The Secretary of State for Health may be pleased to dismiss deficits because they represent about 1 per cent. of the NHS budget, but Members of Parliament whose constituencies have PCTs that are in the red know that 1 per cent. means the closure of community hospitals and slamming the brakes on patient services.

We have heard a total of 11 high-quality Back-Bench contributions this evening. The hon. Member for Falmouth and Camborne (Julia Goldsworthy) said that size matters in relation to trusts and authorities. She is certainly right. The hon. Member for Waveney (Mr. Blizzard) also thought that size was important and made a convincing case against a county-wide PCT. He offered a more functional grouping that would cut across local government boundaries and form what he called the people's PCT. Although I might perhaps bridle at the description, I would certainly endorse his    sentiments about functional, not necessarily geographic, linkages.

My right hon. Friend the Member for Suffolk, Coastal (Mr. Gummer) rightly drew attention to a funding formula that hits rural areas with elderly populations. In his constituency, as in mine, that has led directly to hospital closures.

The hon. Member for Carlisle (Mr. Martlew) was mildly critical of PCT reorganisation in his area and made a plea for no more reorganisation—a sentiment that was echoed by many right hon. and hon. Members.

My hon. Friend the Member for Lichfield (Michael Fabricant) emphasised the importance of ambulance response times. I agree that response times should be a crucial determinant in any reorganisation. The hon. Member for Newcastle-under-Lyme (Paul Farrelly) also spoke in support of the independence of the Staffordshire ambulance service. He also supported the thesis of the hon. Member for Waveney in pleading for mergers on a functional, not a geographic or administrative, basis. That thesis is quite correct. The hon. Member for Stoke-on-Trent, South (Mr. Flello) added more support for Staffordshire ambulance service autonomy, based on the so-called golden hour for effective early medical intervention. He also talked about a natural alignment of PCTs in Stoke.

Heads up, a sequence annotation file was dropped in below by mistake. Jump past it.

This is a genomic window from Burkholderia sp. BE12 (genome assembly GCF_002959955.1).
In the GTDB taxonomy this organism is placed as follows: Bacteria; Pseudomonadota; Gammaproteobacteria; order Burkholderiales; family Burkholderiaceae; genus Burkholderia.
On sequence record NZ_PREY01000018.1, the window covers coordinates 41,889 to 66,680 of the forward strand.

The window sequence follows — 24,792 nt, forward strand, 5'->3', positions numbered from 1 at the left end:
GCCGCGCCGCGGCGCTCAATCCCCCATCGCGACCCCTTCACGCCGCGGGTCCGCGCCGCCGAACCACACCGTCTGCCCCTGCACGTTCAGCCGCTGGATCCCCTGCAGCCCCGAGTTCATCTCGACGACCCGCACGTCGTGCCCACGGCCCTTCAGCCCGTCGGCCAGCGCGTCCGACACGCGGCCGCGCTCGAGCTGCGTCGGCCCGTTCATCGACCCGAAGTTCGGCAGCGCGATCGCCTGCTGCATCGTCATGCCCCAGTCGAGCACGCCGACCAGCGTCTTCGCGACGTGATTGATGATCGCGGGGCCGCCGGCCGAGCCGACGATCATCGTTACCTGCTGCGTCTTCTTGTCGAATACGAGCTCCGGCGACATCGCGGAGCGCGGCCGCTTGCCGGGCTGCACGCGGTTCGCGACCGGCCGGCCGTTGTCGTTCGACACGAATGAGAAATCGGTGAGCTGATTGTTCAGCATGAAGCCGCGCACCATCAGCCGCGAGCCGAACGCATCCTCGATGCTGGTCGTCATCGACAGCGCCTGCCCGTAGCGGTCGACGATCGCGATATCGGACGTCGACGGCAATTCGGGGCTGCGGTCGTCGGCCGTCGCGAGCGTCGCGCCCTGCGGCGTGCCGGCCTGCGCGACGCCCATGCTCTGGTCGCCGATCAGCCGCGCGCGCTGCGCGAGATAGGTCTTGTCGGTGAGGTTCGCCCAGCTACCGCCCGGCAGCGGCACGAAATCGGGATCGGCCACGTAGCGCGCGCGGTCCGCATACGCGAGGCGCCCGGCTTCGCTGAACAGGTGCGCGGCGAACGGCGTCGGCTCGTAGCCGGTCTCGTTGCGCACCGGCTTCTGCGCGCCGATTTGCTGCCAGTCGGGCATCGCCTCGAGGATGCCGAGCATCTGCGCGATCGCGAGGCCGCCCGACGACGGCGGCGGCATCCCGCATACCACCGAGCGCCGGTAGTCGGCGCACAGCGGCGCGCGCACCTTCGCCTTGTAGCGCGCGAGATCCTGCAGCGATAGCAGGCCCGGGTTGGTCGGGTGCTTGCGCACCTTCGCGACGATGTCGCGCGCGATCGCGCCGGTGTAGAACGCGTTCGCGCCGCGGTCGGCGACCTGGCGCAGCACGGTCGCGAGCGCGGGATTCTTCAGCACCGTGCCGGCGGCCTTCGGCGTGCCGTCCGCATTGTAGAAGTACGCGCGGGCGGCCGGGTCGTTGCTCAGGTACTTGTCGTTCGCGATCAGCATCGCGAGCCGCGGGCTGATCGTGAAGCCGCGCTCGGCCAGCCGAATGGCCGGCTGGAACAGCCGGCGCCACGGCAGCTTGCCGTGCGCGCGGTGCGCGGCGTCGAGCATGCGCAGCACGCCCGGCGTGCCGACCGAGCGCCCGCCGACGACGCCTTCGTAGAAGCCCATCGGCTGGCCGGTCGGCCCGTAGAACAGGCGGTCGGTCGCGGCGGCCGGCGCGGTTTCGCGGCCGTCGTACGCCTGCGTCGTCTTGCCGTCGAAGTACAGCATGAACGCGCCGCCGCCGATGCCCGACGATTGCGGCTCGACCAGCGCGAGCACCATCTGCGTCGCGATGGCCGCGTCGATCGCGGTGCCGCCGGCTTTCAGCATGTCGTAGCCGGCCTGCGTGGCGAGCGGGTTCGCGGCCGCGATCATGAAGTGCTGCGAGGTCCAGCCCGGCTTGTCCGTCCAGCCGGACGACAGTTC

My hon. Friend the Member for West Suffolk (Mr.   Spring) rightly attacked the waste implicit in constant reorganisation and pointed out that it would not address the financial difficulties of his local health economy one jot.

The hon. Member for Wyre Forest (Dr. Taylor) quite correctly slated false consultations. People give of their time freely to consultations in the NHS and elsewhere, and I tend to agree with the hon. Gentleman that it does the process no good at all if those views are not taken seriously. I know from my experience of my own area about the damaging effect that sham consultations can have on the debate locally and nationally. We mentioned briefly the consultation in Birmingham, and I suspect that, like me, he has his own views on that process and its results. He also argued for local PCTs
 
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that are coterminous with local government boundaries—something that contrasted with some earlier contributions.

The hon. Member for Leicester, East (Keith Vaz) was worried about the abolition of his local PCT and the non-appearance of a new general hospital in Leicester—that, of course, involves a £574 million PFI scheme.

My hon. Friend the Member for Mid-Bedfordshire (Mrs. Dorries) finished by highlighting service cuts that result from the financial recovery plan in her PCT. She feared that PCT reorganisation would set things back 18 months. I would tend to share some of her concerns.

In redesigning services, structure must follow function—not the other way round—but it is not yet clear what PCTs will be responsible for. As for SHAs, many of us are mystified by their current role, let alone what Ministers intend for them in the future. At the moment, the SHAs' ability to be strategic—whatever that means—must be constrained by their preoccupation in areas such as mine with financial deficits. Of course, there will be some benefits to all of this: the perpetual merging, axing and reforming of health bodies is a fantastic way to blur accountability. People who have tried to identify those who should be held to account for deficits know that very well.

We have a number of questions, some of which have been fielded already in today's debate, and we would like the Minister to answer them. First, we would like to know what the Minister intends that PCTs will be doing in the future because that is far from clear. What will be the residual provider function of PCTs? In the summer, "Commissioning a patient-led NHS" said: